The other thing I've been working on is a Mushroom Hunting side quest. The objective of the side quest is to collect a rare species of mushroom that happens to be sentient and return it to a guy who calls himself "The Mushroom Sage". He gives up rare items in return for the mushrooms collected. The trick to collecting the mushrooms is that you have to beat them in battle but doing so isn't so easy because they're really quick and immediately put up defensive barriers to protect against fire elemental attacks, which they are weak against. Furthermore, when their HP gets below 50% they will prioritize running away from the battle which does not count as a defeat for collecting the mushroom.
     
    It's a simple enough premise and the player will have multiple opportunities throughout the game to except quests from the Mushroom Sage. The more mushrooms you collect for the sage the rarer the items you receive for completing the quest. Certain rare armors and weapons will only be obtainable by completing these quests.
     
    My next order of business is to complete a cut scene I've been working on for almost a month. RL work/responsibilities keeps getting in the way but what can you do - bills must be paid.
  5. Like
    EpicFILE reacted to Knighterius for a blog entry, Tales of Pandamonia: The Sacred Dungeon Theory and Development   
    Salutations to anyone reading my first entry to my new clean blog!

     
     
    This is the game that I have currently been devoting my time on and have been loving every minute of it. I did, however, way back when, stop my progress and stumped myself in a hole of nothingness as year 11 got the best of me and drowned me in literary metamorphosis, cell division, half life (not the game lol), calculus and redox reactions. Although now, now I come baring gifts from all this hardship, I am as though depicted as Daenerys Targaryen and through the fire I bare with me powerful Rpg mayhem!
     
     
     
    Id, Ego and Super-ego
    My game loosely follows Sigmund Freud’s concept of the three parts of the psychic apparatus.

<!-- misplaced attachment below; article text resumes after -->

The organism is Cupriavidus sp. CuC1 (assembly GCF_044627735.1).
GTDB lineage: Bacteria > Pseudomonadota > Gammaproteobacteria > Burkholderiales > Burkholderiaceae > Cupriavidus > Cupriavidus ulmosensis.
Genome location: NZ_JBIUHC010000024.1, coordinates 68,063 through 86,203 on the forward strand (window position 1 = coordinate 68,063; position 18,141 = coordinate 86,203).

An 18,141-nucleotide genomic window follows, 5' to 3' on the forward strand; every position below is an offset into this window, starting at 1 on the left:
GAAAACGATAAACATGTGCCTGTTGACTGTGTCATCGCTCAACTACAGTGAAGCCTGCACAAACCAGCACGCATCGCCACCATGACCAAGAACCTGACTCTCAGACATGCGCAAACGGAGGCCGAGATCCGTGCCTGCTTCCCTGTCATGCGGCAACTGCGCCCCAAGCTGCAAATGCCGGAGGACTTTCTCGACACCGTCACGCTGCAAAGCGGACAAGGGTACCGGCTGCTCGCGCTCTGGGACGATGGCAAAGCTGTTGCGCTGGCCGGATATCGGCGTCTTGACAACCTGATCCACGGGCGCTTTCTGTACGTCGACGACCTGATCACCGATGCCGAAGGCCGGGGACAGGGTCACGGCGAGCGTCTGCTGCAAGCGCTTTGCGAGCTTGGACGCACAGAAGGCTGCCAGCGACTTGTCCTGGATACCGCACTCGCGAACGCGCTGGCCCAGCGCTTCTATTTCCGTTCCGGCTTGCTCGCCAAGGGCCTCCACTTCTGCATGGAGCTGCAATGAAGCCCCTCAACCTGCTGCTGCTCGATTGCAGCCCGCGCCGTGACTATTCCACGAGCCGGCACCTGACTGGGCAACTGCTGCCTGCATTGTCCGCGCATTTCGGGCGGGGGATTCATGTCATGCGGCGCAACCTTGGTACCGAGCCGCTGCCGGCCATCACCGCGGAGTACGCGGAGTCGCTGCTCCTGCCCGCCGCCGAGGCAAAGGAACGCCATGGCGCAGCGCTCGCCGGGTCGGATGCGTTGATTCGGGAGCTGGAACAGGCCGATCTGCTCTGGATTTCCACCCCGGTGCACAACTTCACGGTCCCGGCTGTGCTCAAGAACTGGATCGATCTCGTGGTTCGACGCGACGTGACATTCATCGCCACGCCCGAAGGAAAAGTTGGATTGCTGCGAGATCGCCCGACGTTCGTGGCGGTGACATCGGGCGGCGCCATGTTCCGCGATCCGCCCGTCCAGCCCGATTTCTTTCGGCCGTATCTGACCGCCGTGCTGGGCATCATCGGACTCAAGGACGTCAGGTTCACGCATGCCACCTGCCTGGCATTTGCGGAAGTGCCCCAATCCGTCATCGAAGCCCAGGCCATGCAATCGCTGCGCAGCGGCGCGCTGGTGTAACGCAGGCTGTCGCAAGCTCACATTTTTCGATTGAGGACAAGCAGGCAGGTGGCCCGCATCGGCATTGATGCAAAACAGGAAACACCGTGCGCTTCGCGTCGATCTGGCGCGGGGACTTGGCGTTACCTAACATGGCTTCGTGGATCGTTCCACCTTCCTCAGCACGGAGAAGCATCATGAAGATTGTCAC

Id: This represents our innate comprehension, our natural reasoning, our instinctual actions that originated before our tabula rasa.
     
    Ego: This is the balance, it’s the ability to articulate both Id and Super-ego and then rationalise a decision using the two. Wikipedia actually worded it very beautifully “mediates between the desires of the id and the super-egoâ€.
     
    Super-ego: This is our sense of what’s good and distinguishing it from the bad; this counterbalances the Id, as is the reason why it is seen as critical as I will prove shortly if you decide to keep reading.
    Since Id closely follows who we are in nature it can be defined with the story of The Scorpion and the Frog.
     
    Once there was a scorpion that needed to get across a river. He asked a frog nearby if he would take him across on his back.
    “I can’t do that!†the frog cried, “How do I know that when we are half way across you won’t just sting me?â€
    With this the scorpion replied, “That would be foolish, silly frog, then we’d both drown,†this statement made the frog agree and with that the frog began to take the scorpion across the river only when they made it half way across, the scorpion stung the frog.
    “OWWW! Why did you do that the frog cried†as they slowly began to sink.
    Solemnly the scorpion replied, “I’m sorry...it’s in my nature.â€
    Now, it can be proven that the scorpion’s Super-ego was weighed out when his Id became overbearing and in turn this proliferated the exceeding events which lead to the death of both of them. The Ego was unable to balance between the two and it can further prove that nature could in fact be stronger than what is perceived as morally right. So if there isn’t a consistent balance of each then the consequences can be dire.
     
    Doppelgangers
    Most of you would already know what a doppelganger is, however, I shall just state that a doppelganger is an apparition of a person. If these “apparitions†were to exist, perhaps they could be defined as the split between the three parts of the psychic apparatus...
     
    Applying these Theories
    My game follows the basis of these two components and links them together. Abbadon, the demon with a dagger in his smile and angel eyes has sought refuge in his final chamber eons before where the game takes place. Little did he know that this chamber was in fact his own living hell to suffer in for eternity. Accompanied by his lover, Sheol, they devise a plan to increase their strength and unshackle the magic that keeps them locked inside their tomb. Through insanity they watched their reflections and their shadows and finally realised the way to experience an evolutionary divergence into more powerful, superior beings. Using blood magic from a human sacrifice they found a way to split their Id, Ego and Super-ego into their reflections and more so into their shadows, taking a piece of their strength. However, Abbadon and Sheol knew that by giving these creations life they would grow stronger individually without the usual impact of each other and then when they were strong enough they would merge again and overcome the powerful magic that sealed them in.
     
    So these shadows and reflections become their “doppelgangers†in a sense, as the chamber slowly begins to degrade and the three main characters have to stop Abbadon and Sheol before they merge.
    So that’s the basis of my game! There’s lots of other cool stuff in there as well which I’ll explain in other entries. This includes, parallel universes, character back stories and definitely some battle teasers!!